I’ve always loved reading old magazines. As a kid in the mid-1970s, I spent hours on rainy afternoons with issues of Look, Sport, and Life saved by my mom and dad from the early 1960s. It wasn’t just the pictures and stories about JFK, Willie Mays and the Beatles that pulled me in; it was also the advertising. The cars, the foods, the TVs — a lot of it was already pretty different from what I knew.
The other day, I went further back in time – 75 years – via the March 1935 issue of Popular Mechanics that I had picked up at a yard sale. There are articles on developments in television, solar motors, and around-the-world travel on the Graf Zeppelin and the PanAm Clipper. And, the city of the future (1960!) is shown on the cover: a fantasy of terraced skyscrapers, giant pedestrian bridges and rooftop helicopter buses. (See image in the media player to the right.) Oh, well … “The future,” said French poet Paul Valery, “isn’t what it used to be.”
So, then I turned to the ads. Some of the brands are still around (Ford, Harley-Davidson, Simoniz), even though their products have changed in some big ways since then. And there are companies that have disappeared over the decades (LaSalle Extension University, Plymouth, Midwest Radio Corp.).
But for most of the ads, whether full page, fractional or classified, there was only one reply option: the mail. That’s right, no websites, no Twitter or Facebook, not even a phone number … just a mailing address for the prospect to reply to. Many of them even had a clip-out coupon.
Because only the inside and back covers were in 4-color (selling cigarettes), many of the rest have to rely a lot on their copy (and the emotional appeal behind it) to draw a response. “Send for FREE BOOK,” “Become a RADIO EXPERT.” Legendary bodybuilder Charles Atlas promises salvation with a new physique: “I’ll prove in ONLY 7 Days that I can make YOU a New Man!”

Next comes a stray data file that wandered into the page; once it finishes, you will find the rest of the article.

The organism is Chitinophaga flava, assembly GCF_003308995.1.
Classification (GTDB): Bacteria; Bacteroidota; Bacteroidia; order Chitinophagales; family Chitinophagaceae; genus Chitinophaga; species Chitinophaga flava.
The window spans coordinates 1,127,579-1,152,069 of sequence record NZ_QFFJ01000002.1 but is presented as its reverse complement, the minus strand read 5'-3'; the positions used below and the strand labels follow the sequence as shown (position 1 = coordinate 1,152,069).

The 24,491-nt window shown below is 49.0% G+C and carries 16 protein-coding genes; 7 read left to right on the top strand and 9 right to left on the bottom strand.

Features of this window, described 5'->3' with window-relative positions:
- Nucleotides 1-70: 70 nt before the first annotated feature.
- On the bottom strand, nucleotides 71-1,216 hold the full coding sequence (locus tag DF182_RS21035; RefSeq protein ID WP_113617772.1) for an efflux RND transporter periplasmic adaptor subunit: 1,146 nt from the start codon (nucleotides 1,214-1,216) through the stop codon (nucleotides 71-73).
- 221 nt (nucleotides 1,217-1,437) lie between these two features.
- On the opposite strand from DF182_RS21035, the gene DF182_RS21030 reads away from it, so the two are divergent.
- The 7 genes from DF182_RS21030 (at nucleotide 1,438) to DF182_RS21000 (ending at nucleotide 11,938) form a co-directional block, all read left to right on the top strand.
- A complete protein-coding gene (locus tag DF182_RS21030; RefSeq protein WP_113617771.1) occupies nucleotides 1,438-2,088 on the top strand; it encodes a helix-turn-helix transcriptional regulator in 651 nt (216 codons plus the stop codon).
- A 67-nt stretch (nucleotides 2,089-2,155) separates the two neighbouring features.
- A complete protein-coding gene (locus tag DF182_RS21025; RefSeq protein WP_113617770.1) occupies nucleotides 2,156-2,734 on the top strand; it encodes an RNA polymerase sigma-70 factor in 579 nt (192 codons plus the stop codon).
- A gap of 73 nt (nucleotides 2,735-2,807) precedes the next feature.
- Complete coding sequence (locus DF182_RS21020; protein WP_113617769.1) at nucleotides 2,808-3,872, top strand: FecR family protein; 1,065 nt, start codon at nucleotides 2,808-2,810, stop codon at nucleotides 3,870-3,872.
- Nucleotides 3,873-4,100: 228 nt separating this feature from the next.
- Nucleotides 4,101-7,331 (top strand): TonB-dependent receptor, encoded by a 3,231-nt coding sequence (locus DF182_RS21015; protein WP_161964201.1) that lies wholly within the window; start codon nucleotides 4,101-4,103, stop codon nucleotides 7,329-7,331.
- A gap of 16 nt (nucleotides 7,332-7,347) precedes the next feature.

This is great stuff! As antiquated as the ads may appear, a lot of these techniques and rules are still at work today, in a variety of media, including direct mail and email. But what made my jaw drop was a page spread (see image in the media player to the right.). On the left page, the headline for a half-page vertical for the Encyclopedia Britannica: “He’s the best paid man here because he is the best informed.” At right, the full page for International Correspondence Schools (now Penn Foster Career School) shows three identical male faces, and asks: “WHICH ONE gets the job? They’re alike in everything — except just one thing! [O]ne factor … makes one of these applicants the logical man for the job! HE HAS TRAINING!” (See image in the media player to the right.)
I instantly thought of “Two Young Men,” Martin Conroy’s 2-page letter for The Wall Street Journal, the most successful advertisement in the history of the world (and which Denny Hatch discusses in his forthcoming book about copy drivers for DirectMarketingIQ.) That mailing was its control for 29 years starting in 1974, and earned it well over $1 billion. It tells the story of two men who go to their 25th college reunion, and while they’ve turned out alike in many ways, and even work for the same company, one of them is its president, because of what he knows — that made the difference.
That this classic mailing used a similar comparative technique to space ads from 40 years earlier is not surprising. Even in recent years, a dozen or more direct mailers have their own mailings that echo, loudly or otherwise, Conroy’s effort. They’ve just “stolen smart.” It’s more proof, that as much as culture and technology have changed, as sophisticated and clever as we may now think we are, the direct marketing rules and techniques of the past are still quite valid, and profitable, today.